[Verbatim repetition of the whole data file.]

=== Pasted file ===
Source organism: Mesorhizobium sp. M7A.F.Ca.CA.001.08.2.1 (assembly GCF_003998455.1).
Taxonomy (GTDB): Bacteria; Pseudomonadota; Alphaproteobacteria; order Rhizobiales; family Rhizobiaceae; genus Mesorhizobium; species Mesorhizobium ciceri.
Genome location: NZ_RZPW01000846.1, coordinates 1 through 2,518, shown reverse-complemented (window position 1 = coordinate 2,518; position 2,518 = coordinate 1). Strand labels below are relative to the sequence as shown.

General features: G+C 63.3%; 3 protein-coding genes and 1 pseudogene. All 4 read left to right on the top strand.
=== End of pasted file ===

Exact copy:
Source organism: Mesorhizobium sp. M7A.F.Ca.CA.001.08.2.1 (assembly GCF_003998455.1).
Taxonomy (GTDB): Bacteria; Pseudomonadota; Alphaproteobacteria; order Rhizobiales; family Rhizobiaceae; genus Mesorhizobium; species Mesorhizobium ciceri.
Genome location: NZ_RZPW01000846.1, coordinates 1 through 2,518, shown reverse-complemented (window position 1 = coordinate 2,518; position 2,518 = coordinate 1). Strand labels below are relative to the sequence as shown.

General features: G+C 63.3%; 3 protein-coding genes and 1 pseudogene. All 4 read left to right on the top strand.